concentric lockwood

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sockmonkey
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Re: concentric lockwood

Post by sockmonkey » Sun Jun 24, 2012 7:06 pm

I wonder if I'm going about this backwards. We've all heard of mishaps where an engine or gun or something has experienced an unexpected choking or blowback. Maybe some pre-existing structure can be copied and made to do so on purpose. I've seen a few cutaways of gun silencers that make me think "Hey that looks like a tesla conduit." So it could be that others have already done the homework and we could crib something off of that.

sockmonkey
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Re: concentric lockwood

Post by sockmonkey » Sun Dec 15, 2013 5:22 am

hagent wrote:
sockmonkey wrote:Hmm, how about this?
Image
I like it. Thermal distortion won't be a problem on the intake, since the intake does not get that hot.
The pointy part where the intake comes into the CC area may need to be looked at. If you build this you may want to put a flat area there. This might help with the sound/pressure reflection back down the exhaust, which I think would be benificial, but you won't know unless you try it.

Hagen
If I were following the Schubert or Escopette configuration I would add a flat spot but I'm basing it on the Lockwood since that one gives a good performance and apparently doesn't care if it has weird bends as long as the diameter is right.
This image should show what I'm trying to do.
Image
As you can see, It's just a Lockwood straightened out. It's pretty darn long but the frontal area is smaller than a bent Lockwood and the end cap/thrust deflector has a nice aerodynamic shape. I Don't think an augmenter would work on both ends since the rear one would be re-ingesting hot gas from the front exhaust/intake.
I did add a bit of a shrouding along the length to make more aerodynamic overall and to act as bracing since it's so long. The shrouding will of course have vent holes in it to keep it from trapping so much heat the thing distorts.
I think by moving the deflector all the way to the end of the intake pipe it won't screw up the rest of the cycle since that's where the intake has a little flare anyhow, but I am worried about the sharpness of the curve choking the thing though.

metiz
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Re: concentric lockwood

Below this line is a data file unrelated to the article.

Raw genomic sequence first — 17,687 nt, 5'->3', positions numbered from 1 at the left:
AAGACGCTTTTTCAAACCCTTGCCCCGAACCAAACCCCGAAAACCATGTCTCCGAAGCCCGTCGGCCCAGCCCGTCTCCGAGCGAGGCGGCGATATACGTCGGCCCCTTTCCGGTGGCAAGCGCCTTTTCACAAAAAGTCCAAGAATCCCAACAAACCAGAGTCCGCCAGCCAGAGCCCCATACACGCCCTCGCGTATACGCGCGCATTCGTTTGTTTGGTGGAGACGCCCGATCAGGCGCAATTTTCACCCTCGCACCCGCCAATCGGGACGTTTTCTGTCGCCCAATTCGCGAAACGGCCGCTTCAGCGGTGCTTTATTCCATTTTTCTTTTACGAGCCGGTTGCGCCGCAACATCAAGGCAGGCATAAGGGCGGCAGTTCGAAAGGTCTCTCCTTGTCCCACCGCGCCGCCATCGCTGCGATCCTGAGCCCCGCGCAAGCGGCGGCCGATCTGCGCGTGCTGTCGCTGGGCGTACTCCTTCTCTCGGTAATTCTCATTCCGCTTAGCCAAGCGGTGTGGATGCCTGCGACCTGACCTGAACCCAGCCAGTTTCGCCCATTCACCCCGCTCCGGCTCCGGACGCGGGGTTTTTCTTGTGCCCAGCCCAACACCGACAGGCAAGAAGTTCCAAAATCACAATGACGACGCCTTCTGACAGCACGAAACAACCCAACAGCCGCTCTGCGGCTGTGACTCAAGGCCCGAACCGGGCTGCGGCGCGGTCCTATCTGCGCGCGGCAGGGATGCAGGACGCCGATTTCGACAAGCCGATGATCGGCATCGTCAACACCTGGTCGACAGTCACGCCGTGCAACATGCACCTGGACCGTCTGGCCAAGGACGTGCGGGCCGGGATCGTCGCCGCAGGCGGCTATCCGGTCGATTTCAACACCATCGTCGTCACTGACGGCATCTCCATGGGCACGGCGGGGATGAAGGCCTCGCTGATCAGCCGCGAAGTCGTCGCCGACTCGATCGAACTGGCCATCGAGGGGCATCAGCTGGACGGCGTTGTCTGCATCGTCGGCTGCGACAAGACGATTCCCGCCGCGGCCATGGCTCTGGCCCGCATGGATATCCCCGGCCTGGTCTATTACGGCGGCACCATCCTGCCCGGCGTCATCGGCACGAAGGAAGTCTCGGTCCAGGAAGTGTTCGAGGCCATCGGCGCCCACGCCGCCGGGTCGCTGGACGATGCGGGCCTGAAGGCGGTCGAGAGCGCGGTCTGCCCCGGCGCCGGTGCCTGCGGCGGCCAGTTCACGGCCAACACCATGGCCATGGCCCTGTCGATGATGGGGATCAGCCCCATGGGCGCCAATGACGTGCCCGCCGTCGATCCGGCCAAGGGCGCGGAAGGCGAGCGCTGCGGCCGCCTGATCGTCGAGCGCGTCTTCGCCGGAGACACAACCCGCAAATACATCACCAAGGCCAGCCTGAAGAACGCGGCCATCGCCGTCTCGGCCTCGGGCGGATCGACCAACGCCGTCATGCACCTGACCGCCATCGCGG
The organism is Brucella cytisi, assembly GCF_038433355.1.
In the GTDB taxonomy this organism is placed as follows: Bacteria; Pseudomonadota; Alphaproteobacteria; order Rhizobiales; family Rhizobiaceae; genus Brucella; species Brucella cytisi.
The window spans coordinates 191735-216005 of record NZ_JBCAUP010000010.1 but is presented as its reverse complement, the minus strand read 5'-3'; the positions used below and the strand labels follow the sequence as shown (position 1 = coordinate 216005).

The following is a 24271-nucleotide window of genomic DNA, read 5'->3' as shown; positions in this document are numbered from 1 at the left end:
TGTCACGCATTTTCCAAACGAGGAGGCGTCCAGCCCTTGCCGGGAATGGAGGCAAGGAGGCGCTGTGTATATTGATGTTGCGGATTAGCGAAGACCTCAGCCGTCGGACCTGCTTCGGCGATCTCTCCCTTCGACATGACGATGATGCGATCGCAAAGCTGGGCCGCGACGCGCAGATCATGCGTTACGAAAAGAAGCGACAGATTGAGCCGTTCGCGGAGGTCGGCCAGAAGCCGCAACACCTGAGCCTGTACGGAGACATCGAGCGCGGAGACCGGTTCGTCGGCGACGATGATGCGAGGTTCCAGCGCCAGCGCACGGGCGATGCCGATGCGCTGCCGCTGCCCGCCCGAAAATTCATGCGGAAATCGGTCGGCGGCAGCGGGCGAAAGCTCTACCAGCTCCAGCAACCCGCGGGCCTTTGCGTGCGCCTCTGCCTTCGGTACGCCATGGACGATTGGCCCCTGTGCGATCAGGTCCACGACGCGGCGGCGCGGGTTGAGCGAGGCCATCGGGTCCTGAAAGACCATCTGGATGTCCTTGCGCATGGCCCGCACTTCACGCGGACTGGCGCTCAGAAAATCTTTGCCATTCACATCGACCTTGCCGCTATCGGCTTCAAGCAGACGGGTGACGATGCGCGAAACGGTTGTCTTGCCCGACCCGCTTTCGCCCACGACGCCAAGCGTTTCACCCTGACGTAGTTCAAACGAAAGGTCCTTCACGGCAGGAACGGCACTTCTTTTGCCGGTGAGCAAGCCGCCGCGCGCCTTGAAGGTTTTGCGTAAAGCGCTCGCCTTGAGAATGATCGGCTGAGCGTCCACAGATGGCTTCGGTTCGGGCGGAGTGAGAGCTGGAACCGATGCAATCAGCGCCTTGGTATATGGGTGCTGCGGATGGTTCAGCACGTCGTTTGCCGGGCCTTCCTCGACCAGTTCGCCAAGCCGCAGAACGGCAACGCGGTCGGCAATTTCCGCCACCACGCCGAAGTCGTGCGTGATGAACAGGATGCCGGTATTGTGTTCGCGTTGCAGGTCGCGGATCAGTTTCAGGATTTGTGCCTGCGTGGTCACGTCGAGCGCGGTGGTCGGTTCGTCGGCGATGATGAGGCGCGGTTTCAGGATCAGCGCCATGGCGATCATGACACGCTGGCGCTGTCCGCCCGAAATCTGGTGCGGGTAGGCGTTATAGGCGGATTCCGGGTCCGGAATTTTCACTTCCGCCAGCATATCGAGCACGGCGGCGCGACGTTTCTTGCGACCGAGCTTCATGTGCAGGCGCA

Post by metiz » Sun Dec 15, 2013 8:22 am

Are you planning on flying that lockwood? If so, you might want to consider a Chinese style engine. They're powerfull and straight. Try my M40 for example, 40+ pounds of thrust and only 1.5m long
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sockmonkey
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Re: concentric lockwood

Post by sockmonkey » Sun Dec 15, 2013 9:36 pm

I was under the impression that Lockwoods are one of the better valveless ones in terms of efficiency and power to weight ratio.

metiz
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Re: concentric lockwood

Post by metiz » Mon Dec 16, 2013 9:35 pm

sockmonkey wrote:I was under the impression that Lockwoods are one of the better valveless ones in terms of efficiency and power to weight ratio.
HAHA! oh hell no :lol: more on the opposite side of the spectrum
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Mark
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Re: concentric lockwood

Post by Mark » Tue Dec 17, 2013 1:21 am

I bought some literature from Lockwood Jr. a long time ago where he had photos of a twin arrangement with 4 augmenters where each engine made 150 pounds of thrust. Together the twin engines with augmentation weighed 30 pounds and were said to produce 300 pounds of military max. thrust, 280 continuous. They used fiberglass reinforced plastic for augmenters because the exhaust heat was low enough to get away with a plastic I guess. Each engine had a 10 to 1 thrust to weight ratio. His augmenters were very short, the unit looking about a foot high with four holes in the molded(?) square shaped augmenter cluster. Interesting idle speed of 30 pounds thrust. It looks like it would have a lot of drag at high speeds. ha

Here's the same literature with augmenter cluster (See Model HH 5.25-7 Basic Specifications)
http://rocketbelts.americanrocketman.com/pulse.html
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sockmonkey
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Re: concentric lockwood

Post by sockmonkey » Tue Dec 17, 2013 2:20 am

metiz wrote: